|Department of Public Information • News and Media Division • New York|
Sixty-fourth General Assembly
118th Meeting (AM)
General Assembly Elects Joan E. Donoghue of United States to International Court
of Justice, in Tandem with Security Council, to Serve until 5 February 2015
In one round of balloting today, the General Assembly elected Joan Donoghue of the United States as a member of the International Court of Justice, in an election run independently of, but concurrently with, the Security Council.
Ms. Donoghue, will fill the remainder of the term of Judge Thomas Buergenthal of the United States, whose resignation took effect 6 September 2010. A member of the Court since 2 March 2000 and re-elected 6 February 2006, Judge Buergenthal’s term of office would have expired on 5 February 2015.
Ms. Donoghue currently serves as Principal Deputy Legal Advisor in the United States Department of State. Her duties in that position have included advising the Secretary of State and the President on all aspects of international law, as well as advising on the drafting, negotiation and implementation of resolutions of the Security Council, General Assembly and other United Nations bodies. (For more information, please see document A/64/901-S/2010/444.)
Taking account of Mr. Buergenthal’s resignation, the Court is now composed of President Hisashi Owada ( Japan) and Vice-President Peter Tomka ( Slovakia), whose terms of office expire on 5 February 2012. Its Judges are Ronny Abraham (France), Awn Shawkat Al-Khasawneh (Jordan), Mohamed Bennouna ( Morocco), Antônio Augusto Cançado Trindade ( Brazil), Christopher Greenwood ( United Kingdom), Kenneth Keith ( New Zealand), Abdul G. Koroma ( Sierra Leone), Bernardo Sepúlveda-Amor ( Mexico), Bruno Simma ( Germany), Leonid Skotnikov ( Russian Federation) and Abdulqawi Ahmed Yusuf ( Somalia).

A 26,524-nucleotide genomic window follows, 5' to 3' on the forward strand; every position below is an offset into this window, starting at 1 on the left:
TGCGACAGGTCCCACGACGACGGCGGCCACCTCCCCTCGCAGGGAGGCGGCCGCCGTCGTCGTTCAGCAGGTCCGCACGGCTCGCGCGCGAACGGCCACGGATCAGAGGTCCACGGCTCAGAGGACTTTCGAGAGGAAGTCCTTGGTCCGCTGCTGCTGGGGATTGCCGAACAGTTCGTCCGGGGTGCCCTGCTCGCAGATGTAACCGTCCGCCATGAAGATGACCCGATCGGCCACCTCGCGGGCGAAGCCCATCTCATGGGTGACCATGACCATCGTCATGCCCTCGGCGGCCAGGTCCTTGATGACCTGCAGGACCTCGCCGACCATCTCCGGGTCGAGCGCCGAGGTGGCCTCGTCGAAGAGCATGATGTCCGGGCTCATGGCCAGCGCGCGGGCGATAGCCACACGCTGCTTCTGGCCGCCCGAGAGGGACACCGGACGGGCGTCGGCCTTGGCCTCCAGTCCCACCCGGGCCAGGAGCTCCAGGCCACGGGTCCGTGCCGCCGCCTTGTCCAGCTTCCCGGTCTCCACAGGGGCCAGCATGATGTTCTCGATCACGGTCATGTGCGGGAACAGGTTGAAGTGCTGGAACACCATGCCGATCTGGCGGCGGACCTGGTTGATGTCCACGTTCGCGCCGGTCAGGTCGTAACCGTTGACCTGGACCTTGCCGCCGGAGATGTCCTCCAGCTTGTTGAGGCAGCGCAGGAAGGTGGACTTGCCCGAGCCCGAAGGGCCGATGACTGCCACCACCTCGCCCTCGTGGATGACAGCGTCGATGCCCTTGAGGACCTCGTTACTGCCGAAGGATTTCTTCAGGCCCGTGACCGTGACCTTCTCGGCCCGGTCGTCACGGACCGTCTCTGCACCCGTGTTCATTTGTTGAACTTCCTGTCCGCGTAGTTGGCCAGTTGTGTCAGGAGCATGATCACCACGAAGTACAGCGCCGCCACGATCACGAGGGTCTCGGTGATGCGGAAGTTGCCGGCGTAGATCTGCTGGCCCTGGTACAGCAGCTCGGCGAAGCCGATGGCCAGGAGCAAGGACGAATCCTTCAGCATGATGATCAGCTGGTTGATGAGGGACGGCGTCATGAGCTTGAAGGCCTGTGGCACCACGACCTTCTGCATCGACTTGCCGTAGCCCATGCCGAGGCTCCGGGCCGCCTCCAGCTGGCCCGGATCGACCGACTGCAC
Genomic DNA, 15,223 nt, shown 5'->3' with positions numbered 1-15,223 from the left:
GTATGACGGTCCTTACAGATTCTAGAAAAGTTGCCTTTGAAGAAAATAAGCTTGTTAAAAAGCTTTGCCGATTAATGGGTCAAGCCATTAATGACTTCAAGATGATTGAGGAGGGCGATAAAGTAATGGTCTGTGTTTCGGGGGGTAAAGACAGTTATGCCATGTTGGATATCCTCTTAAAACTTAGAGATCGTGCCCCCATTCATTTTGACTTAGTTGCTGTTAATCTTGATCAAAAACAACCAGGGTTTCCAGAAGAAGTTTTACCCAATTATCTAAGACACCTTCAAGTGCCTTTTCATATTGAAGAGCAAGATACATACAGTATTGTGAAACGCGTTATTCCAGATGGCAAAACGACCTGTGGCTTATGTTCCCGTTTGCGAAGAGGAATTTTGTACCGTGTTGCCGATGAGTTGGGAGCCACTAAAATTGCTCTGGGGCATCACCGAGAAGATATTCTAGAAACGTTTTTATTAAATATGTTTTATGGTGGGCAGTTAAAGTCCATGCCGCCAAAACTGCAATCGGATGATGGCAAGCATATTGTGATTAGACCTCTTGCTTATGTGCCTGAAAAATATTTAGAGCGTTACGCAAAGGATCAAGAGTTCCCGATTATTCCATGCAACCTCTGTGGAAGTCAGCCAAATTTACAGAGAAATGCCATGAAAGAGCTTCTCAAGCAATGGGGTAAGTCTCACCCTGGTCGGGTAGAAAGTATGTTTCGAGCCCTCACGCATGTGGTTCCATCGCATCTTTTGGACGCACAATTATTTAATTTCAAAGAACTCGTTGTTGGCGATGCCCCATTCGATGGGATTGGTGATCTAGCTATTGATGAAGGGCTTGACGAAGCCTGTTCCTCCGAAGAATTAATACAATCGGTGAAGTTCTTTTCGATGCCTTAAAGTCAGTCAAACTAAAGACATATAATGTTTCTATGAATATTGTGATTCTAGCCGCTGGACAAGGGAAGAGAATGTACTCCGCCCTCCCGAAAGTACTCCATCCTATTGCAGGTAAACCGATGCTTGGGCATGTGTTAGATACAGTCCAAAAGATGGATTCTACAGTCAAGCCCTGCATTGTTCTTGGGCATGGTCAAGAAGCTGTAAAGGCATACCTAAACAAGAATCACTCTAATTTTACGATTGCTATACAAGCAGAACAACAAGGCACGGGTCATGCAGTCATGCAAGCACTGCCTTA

According to the rules of procedure, members of the International Court are elected by both the General Assembly and Security Council, acting independently of one another. When a candidate has obtained the required majority in one of the organs, the President of that organ notifies the President of the other of that result. If the result is different, the Assembly and Council continue voting, up to three times if necessary, until both bodies have given an absolute majority of votes to the same candidate.
If, after the third meeting, the vacancy still remains unfilled, Member States may resort to a special procedure set out in the Statute of the Court, at the request of either the Assembly or the Council.
Speaking in a point of order after the election, Iran’s representative said that articles 2 and 9 of the Court’s statute provided criteria for electing qualified candidates and any practice that that would grant special privilege to certain States was not acceptable.
The results of the one round of voting were as follows:
Number of ballot papers:
Number of invalid ballots:
Number of valid ballots:
Number of Members present and voting:
Number of individual votes obtained:
* *** *For information media • not an official record